6. Macioce observed the vehicle cross the double center line “two to three times” for “two to three seconds at a time, ” almost striking an oncoming vehicle. (T. 26). He also observed that the vehicle abruptly started and stopped and was not smoothly driven. (T. 26). The vehicle did not maintain a safe distance from the car in front of it. (T. 27). Most of these violations were not captured on the dashcam video, which only began recording thirty seconds prior to activating the lights, which was a standard function of the software. (T. 26-28).

         7. As the officers continued to follow the vehicle, they observed that the center brake light was inoperable (T. 26).

         8. Macioce believed at the time that the inoperable center brake light was a violation of the general lighting requirements of the Pennsylvania Motor Vehicle Code. (T. 27, 31).

         9. According to Macioce, the “very quick braking, ” the “very quick accelerating, ” the “swaying and going over the line, ” suggested, cumulatively, that the driver was possibly intoxicated. (T. 37).

         10. The officers activated the police lights when the vehicle driven by Jones and another vehicle pulled into the parking lot of the Greater Pittsburgh Coliseum. (T. 33-34).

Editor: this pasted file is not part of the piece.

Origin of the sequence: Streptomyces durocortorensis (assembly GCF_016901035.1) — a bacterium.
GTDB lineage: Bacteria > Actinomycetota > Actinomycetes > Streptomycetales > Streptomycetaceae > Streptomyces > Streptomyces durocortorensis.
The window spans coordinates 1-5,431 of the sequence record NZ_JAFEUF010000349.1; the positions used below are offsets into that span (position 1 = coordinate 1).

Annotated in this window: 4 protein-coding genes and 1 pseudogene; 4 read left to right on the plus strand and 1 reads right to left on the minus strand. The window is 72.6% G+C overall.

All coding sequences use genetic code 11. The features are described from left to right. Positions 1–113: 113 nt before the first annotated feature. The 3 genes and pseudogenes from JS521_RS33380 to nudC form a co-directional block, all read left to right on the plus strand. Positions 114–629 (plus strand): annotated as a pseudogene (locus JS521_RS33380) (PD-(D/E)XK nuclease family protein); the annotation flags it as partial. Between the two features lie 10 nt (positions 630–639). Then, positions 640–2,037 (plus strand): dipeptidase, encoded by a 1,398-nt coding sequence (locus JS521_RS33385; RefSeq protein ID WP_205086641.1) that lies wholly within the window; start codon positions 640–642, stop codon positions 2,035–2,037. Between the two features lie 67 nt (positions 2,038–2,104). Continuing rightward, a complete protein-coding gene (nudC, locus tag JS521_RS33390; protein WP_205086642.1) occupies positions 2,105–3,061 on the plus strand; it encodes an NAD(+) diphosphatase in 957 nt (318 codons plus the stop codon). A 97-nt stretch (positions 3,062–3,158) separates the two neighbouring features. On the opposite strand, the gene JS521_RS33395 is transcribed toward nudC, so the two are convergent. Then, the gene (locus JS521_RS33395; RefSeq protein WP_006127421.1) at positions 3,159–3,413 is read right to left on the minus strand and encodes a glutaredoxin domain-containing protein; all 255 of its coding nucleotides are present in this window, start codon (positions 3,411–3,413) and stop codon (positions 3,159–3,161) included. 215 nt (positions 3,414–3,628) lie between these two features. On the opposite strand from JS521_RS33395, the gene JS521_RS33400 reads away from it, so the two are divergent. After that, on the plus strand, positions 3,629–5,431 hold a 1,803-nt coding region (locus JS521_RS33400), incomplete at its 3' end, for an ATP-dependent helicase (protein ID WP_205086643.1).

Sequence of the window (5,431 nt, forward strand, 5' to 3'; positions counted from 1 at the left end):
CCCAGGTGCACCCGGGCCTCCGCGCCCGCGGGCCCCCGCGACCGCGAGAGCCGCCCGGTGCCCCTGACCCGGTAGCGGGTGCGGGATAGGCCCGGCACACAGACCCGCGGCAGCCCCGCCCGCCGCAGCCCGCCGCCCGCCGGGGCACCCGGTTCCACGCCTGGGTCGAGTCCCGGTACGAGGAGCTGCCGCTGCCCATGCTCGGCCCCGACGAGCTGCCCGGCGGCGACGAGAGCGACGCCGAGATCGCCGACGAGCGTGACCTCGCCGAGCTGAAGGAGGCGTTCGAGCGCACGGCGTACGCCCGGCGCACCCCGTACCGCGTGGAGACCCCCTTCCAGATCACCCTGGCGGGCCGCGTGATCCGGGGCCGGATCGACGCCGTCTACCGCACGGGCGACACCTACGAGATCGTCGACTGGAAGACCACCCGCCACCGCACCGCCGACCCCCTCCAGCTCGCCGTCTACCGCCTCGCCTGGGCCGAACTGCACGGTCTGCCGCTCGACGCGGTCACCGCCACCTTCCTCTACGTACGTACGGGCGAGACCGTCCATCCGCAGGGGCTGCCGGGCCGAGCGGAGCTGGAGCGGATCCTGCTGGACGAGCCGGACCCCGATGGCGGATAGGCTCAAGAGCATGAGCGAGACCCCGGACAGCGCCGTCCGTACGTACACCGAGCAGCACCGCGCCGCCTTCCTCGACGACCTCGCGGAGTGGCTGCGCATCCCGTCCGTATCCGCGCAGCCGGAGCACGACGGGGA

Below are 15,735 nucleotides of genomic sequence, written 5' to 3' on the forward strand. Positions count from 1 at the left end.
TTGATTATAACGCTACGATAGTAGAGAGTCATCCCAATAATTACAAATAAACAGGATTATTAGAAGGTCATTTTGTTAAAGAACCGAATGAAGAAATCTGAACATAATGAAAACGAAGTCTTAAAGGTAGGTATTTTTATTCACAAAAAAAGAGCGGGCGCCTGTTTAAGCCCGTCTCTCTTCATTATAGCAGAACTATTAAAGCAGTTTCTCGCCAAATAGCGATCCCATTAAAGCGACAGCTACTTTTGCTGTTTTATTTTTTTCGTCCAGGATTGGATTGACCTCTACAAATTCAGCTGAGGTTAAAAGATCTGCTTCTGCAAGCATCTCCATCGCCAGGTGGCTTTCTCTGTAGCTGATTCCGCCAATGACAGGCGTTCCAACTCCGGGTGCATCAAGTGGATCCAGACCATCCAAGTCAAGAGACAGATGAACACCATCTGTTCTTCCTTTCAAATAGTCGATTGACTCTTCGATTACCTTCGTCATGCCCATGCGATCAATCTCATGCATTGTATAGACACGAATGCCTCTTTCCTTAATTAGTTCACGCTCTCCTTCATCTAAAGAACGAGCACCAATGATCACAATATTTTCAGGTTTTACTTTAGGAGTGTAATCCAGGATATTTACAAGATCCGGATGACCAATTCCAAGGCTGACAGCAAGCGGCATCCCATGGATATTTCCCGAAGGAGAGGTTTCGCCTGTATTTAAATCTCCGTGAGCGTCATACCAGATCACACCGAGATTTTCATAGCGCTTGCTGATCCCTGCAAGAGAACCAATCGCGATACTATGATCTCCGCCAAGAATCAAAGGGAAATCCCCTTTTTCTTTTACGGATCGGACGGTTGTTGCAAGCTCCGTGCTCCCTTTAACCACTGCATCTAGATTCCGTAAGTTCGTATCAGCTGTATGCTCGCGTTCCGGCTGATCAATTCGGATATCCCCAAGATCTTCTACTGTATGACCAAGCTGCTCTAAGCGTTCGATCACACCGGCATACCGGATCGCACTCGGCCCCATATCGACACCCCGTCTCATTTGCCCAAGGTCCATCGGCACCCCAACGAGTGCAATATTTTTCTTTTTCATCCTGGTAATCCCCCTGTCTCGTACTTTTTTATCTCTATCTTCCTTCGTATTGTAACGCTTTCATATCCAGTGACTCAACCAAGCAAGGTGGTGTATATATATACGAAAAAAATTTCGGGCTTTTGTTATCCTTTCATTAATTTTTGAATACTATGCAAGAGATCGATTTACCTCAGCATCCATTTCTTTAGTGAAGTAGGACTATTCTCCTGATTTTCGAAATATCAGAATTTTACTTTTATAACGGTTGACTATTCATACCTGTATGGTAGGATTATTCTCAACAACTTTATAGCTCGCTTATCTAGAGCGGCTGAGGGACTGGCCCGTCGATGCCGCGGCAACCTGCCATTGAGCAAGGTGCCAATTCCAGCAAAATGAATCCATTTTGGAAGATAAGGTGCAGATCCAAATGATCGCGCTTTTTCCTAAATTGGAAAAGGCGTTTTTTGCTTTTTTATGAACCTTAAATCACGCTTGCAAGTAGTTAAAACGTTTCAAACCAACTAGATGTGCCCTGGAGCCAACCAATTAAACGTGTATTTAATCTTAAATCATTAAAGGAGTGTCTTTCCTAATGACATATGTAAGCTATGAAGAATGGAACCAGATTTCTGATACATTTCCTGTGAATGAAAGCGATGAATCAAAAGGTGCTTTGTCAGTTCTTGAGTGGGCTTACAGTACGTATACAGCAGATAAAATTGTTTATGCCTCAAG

11. Macioce testified that he observed Jones lean over toward the right side of the vehicle, which he interpreted as an act of concealment. (T. 34, 38). The “lean” is not visible on the dashcam video and the court in not able to credit the testimony of Macioce with respect to the lean. In light of the observations about the erratic driving and the vehicle being turned by Jones into a parking lot, the court concludes that Macioce had a mistaken belief about observing the lean. Under the circumstances, the court does not consider his testimony about that belief to be a deliberate falsehood and will not consider that the mistake tainted his other observations.

         12. After the two cars parked, Macioce approached the passenger side of the vehicle driven by Jones with a flashlight in hand and his gun in the holster. (T. 38-39).

         13. Connors simultaneously approached the driver's side of the vehicle with his gun in the holster. (T. 39).[2]

         14. When Macioce illuminated the backseat of the vehicle with his flashlight, he saw a gun on the floorboard, directly behind the passenger seat. (T. 38-39, dashcam video).

         15. Immediately thereafter, Macioce can be heard on the dashcam video exclaiming, “gun, gun.” Both officers drew their weapons and ordered Jones to remain in place. (T. 39, dashcam video).

         16. Jones was ordered to keep his hands on the steering wheel and to step slowly out of the vehicle while showing his hands. (dashcam video).

         17. The officers handcuffed Jones and frisked his person. (dashcam video).

         18. Jones informed the officers that the car he was driving was his cousin's vehicle. (T. 18). The officers contacted the vehicle's owner, who confirmed that Jones had permission to drive it. (T. 49, dashcam video).

         19. Officers retrieved a firearm from the floorboard behind the passenger seat. (T.39, dashcam video).

         20. Officers checked Jones' identification and informed him they were going to investigate the ...